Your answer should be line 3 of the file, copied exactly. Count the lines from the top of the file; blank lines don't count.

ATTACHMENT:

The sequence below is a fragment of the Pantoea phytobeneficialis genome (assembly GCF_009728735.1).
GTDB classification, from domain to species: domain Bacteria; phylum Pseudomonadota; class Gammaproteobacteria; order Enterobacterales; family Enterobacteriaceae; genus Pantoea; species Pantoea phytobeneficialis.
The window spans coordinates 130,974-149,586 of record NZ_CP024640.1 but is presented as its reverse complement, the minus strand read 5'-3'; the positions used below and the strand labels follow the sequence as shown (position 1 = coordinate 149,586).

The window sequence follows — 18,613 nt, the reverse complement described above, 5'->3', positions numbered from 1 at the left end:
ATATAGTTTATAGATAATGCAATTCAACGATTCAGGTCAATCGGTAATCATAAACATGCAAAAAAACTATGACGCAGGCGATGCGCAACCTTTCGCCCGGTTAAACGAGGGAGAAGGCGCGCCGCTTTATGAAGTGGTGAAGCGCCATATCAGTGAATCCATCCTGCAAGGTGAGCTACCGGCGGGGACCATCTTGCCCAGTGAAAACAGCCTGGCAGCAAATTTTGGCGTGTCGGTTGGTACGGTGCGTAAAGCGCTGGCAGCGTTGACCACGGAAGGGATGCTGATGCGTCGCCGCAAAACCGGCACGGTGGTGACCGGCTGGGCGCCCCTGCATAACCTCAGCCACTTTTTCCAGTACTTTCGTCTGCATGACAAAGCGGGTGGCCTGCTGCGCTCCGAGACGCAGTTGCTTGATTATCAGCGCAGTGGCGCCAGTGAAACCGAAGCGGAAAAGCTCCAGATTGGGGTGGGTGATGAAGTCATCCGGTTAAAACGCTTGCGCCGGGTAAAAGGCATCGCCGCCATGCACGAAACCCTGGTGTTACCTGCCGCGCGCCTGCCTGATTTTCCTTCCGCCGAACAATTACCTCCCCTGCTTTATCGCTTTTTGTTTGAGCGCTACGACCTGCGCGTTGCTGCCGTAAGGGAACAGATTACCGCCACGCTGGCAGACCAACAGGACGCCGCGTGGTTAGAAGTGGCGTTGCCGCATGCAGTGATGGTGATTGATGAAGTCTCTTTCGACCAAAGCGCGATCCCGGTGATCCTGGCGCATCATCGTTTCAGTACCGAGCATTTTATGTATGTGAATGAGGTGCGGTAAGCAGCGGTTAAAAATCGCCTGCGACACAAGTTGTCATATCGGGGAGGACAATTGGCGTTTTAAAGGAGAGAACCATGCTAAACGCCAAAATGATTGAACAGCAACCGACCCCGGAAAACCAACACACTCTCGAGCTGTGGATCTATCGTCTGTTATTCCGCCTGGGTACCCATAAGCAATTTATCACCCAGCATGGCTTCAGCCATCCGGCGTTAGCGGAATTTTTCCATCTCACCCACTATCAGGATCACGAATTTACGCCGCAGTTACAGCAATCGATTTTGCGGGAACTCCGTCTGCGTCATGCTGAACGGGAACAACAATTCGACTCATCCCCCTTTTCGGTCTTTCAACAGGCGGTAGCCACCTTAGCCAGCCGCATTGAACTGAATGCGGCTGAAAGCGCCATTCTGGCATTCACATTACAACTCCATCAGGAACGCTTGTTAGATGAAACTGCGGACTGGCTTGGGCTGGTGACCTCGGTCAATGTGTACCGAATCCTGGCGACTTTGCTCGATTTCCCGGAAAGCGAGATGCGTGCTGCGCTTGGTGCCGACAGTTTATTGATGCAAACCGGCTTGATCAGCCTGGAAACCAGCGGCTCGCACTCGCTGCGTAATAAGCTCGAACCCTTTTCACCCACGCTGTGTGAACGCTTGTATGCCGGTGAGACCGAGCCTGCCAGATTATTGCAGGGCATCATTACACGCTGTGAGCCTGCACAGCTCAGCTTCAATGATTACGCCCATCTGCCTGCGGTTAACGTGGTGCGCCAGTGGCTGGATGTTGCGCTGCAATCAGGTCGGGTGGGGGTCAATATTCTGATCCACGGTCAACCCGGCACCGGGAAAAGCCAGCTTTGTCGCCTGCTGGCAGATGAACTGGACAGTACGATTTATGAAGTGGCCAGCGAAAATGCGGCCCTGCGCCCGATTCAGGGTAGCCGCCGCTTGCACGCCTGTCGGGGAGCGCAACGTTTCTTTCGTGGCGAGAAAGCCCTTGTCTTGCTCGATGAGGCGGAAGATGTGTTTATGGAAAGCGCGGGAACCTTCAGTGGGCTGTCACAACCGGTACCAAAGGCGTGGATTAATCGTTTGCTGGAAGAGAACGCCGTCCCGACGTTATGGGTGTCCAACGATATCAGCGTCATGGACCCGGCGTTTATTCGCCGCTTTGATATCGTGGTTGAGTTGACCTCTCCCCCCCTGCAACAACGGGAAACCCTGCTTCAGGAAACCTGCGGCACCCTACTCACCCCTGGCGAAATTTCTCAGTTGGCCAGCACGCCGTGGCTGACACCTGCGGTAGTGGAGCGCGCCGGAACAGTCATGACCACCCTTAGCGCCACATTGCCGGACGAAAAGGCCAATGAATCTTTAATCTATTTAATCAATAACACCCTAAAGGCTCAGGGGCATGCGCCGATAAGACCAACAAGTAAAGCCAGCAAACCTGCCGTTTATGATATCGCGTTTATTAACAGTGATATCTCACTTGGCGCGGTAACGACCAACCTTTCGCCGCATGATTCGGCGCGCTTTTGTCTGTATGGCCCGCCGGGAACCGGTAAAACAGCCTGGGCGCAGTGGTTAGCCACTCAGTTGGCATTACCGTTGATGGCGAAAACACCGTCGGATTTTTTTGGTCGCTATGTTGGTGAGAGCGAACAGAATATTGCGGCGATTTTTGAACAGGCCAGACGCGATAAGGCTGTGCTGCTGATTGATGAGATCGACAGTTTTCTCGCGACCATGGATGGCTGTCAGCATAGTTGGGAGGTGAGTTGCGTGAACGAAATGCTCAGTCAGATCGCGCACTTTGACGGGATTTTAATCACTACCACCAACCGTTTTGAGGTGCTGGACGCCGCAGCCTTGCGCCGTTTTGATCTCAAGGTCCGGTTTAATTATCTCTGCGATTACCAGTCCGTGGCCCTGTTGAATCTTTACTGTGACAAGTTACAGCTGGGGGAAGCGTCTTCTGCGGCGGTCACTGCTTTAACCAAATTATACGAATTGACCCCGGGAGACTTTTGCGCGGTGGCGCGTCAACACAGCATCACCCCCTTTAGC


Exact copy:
The window spans coordinates 130,974-149,586 of record NZ_CP024640.1 but is presented as its reverse complement, the minus strand read 5'-3'; the positions used below and the strand labels follow the sequence as shown (position 1 = coordinate 149,586).